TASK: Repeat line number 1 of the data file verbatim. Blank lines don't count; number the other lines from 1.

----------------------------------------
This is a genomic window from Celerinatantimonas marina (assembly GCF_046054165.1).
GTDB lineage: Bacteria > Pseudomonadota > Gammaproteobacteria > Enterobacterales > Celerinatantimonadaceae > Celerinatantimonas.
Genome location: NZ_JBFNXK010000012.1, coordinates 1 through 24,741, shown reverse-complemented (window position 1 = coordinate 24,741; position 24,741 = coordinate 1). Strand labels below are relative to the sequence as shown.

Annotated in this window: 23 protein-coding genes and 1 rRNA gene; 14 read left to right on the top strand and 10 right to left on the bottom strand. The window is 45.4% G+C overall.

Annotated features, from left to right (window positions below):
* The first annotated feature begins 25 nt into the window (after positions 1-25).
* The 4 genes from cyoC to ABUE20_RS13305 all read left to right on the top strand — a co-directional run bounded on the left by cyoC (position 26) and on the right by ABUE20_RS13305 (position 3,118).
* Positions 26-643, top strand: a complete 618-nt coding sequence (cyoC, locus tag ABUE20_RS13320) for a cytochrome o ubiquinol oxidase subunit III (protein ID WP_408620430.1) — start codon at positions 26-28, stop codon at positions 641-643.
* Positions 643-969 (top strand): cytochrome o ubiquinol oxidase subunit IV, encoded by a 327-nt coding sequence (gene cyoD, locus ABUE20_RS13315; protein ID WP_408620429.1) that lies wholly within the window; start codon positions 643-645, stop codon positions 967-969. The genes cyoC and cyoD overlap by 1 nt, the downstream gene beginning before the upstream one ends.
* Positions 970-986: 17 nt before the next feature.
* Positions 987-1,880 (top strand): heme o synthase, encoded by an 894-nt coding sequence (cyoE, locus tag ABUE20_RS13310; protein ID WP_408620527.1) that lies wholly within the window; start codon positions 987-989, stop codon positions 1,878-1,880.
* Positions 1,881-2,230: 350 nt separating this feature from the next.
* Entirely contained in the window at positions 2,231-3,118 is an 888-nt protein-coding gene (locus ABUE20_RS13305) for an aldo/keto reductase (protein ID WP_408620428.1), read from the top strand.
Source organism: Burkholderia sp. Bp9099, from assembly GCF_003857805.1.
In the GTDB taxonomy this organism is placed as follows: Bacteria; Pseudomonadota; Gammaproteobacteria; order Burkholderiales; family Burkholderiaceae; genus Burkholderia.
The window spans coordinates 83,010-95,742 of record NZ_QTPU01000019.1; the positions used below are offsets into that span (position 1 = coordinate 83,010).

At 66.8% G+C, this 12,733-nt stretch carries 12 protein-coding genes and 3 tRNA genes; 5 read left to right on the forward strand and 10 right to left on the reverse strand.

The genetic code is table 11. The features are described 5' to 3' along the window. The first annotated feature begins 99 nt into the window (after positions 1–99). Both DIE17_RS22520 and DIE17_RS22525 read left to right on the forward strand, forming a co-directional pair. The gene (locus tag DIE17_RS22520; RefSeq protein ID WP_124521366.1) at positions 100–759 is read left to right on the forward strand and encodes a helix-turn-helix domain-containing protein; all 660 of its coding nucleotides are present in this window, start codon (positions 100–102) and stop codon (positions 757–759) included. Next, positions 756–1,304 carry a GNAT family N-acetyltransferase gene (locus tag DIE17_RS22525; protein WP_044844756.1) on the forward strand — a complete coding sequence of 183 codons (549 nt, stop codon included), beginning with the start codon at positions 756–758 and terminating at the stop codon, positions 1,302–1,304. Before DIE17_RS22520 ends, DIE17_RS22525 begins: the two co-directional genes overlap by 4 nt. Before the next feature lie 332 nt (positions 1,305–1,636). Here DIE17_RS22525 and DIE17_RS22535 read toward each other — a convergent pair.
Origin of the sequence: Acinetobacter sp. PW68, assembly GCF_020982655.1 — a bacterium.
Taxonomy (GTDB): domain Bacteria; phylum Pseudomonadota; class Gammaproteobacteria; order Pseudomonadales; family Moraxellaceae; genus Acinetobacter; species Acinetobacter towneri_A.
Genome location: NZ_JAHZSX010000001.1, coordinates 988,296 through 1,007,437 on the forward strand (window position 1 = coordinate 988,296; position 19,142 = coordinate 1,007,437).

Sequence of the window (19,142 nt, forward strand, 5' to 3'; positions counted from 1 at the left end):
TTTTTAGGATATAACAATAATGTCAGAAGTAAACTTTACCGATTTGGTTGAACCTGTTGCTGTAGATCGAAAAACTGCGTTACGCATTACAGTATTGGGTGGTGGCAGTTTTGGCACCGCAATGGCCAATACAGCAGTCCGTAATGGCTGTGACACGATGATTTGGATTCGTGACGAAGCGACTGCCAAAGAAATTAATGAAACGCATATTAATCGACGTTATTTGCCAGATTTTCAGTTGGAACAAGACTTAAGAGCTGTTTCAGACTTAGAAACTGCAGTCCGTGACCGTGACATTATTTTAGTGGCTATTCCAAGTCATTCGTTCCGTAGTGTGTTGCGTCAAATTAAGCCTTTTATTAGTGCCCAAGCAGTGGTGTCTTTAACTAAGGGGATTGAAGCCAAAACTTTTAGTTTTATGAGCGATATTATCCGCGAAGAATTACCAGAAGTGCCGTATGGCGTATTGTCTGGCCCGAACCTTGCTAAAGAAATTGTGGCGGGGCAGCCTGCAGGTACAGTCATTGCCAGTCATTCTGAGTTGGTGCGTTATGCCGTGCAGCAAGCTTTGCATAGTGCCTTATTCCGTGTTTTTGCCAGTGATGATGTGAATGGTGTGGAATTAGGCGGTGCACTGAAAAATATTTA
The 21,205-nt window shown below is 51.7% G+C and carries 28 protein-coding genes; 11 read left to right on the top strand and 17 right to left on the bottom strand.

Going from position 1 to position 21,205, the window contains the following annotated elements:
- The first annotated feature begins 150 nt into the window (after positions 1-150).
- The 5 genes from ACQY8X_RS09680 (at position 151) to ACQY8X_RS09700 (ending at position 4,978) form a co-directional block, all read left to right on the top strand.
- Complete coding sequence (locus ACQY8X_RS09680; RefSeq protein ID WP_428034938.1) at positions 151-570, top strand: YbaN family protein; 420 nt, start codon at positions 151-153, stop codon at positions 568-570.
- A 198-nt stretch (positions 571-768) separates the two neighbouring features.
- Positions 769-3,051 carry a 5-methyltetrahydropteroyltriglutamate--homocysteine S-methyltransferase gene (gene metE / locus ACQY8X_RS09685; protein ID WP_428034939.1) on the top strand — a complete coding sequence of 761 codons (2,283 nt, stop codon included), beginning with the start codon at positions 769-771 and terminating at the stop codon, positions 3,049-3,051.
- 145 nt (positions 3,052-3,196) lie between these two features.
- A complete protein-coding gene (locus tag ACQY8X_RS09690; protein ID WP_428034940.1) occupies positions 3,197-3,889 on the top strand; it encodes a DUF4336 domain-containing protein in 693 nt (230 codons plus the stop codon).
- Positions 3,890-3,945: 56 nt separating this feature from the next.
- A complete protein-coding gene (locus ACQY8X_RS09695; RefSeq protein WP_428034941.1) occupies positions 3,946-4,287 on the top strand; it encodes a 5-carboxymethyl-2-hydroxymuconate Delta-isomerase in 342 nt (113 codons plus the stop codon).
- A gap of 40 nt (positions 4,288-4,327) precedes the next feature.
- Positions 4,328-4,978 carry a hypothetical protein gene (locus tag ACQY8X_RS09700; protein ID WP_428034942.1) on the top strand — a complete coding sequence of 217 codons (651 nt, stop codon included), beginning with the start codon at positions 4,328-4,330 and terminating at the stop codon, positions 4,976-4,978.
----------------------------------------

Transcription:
This is a genomic window from Celerinatantimonas marina (assembly GCF_046054165.1).